Before the Air Force technician George Deneault flew combat missions, he had to practice—a lot. “You can’t fool around on combat aircraft.” But when Deneault retired and became a special-ed math teacher, he walked into a Virginia classroom cold. When asked which was easier—being a military commander or being a teacher—he didn’t hesitate. “Commander.”
Now that researchers have quantified the impact that teachers make, we should do more to train them rigorously. And we could learn from the military, where a mantra of readiness is referred to as the “Eight P’s”: “Proper prior planning and preparation prevent piss-poor performance.”
The only way the brain learns to handle unpredictable environments is to practice. Before student teachers enter classes, Boston’s Match Teacher Residency program puts them through 100 hours of drills with students and adults acting like slouching, fiddling, back-talking kids. The brain learns to respond to routine misbehavior, so it can focus on the harder work of teaching. The Institute for Simulation and Training runs a virtual classroom at 12 education colleges nationwide—using artificial intelligence, five child avatars, and a behind-the-scenes actor. Some trainees find the simulation so arduous that they decide not to go into teaching after all.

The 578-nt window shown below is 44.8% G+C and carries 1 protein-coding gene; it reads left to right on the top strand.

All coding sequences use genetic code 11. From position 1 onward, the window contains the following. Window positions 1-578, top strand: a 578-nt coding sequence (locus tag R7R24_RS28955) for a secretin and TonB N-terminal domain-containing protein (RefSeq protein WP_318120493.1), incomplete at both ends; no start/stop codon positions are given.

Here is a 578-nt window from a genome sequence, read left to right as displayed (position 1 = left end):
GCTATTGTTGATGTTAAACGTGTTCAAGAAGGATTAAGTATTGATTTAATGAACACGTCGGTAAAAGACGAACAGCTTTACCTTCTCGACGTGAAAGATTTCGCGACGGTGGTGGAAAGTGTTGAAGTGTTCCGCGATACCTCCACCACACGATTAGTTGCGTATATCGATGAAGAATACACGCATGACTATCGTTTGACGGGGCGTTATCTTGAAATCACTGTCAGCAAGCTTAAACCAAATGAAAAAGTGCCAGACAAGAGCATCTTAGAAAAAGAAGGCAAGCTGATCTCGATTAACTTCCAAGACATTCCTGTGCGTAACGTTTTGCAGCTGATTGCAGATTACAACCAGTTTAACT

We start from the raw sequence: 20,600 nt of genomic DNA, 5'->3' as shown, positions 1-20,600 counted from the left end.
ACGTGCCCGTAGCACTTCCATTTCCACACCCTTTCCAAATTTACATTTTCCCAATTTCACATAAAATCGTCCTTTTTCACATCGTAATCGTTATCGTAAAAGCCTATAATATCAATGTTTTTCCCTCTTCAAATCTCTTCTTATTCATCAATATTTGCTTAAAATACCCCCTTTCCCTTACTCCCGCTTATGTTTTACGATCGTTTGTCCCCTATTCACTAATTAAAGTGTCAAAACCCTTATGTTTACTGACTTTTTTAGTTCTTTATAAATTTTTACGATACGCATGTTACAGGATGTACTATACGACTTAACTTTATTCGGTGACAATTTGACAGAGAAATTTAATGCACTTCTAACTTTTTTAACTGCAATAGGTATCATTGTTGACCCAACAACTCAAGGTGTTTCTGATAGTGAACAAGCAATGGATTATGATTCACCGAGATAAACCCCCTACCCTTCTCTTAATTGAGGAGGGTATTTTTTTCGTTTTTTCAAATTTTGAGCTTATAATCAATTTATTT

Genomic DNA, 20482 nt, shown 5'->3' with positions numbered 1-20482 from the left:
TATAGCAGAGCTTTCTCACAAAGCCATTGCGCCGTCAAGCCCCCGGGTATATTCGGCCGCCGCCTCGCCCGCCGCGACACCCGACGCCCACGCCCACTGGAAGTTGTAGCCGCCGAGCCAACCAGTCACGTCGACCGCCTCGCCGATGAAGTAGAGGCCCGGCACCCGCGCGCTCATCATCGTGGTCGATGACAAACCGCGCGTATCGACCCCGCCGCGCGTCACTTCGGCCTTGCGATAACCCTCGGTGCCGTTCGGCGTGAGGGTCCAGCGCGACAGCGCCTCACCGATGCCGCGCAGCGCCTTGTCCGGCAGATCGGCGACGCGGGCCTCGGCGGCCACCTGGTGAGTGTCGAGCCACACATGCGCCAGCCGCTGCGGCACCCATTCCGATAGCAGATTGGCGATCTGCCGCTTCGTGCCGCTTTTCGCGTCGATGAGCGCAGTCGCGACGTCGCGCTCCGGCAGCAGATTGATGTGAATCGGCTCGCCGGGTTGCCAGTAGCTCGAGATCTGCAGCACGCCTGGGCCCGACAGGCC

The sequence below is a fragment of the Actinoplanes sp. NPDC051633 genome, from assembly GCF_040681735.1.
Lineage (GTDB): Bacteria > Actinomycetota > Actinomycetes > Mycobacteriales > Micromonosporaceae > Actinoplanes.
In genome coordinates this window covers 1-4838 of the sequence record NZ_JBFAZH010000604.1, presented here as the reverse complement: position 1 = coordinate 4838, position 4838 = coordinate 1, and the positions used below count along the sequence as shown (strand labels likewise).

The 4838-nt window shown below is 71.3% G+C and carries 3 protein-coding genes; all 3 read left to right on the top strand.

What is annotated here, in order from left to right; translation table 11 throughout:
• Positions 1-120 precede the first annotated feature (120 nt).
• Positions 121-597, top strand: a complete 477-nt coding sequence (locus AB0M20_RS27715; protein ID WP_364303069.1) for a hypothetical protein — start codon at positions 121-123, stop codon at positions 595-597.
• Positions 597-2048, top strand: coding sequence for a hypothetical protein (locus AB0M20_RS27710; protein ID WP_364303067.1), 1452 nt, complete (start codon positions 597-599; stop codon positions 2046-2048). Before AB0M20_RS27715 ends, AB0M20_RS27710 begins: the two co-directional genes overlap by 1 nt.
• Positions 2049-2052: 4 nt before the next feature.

But these innovations are rare. The average teacher-to-be does about 12 to 15 weeks of student teaching. Once on the job, most teachers get only nominal supervision, and 46 percent quit within five years.
It is time, finally, to start training teachers the way we train doctors and pilots, with intense, realistic practice, using humans, simulations, and master instructors—time to stop saying teaching is hard work and start acting like it.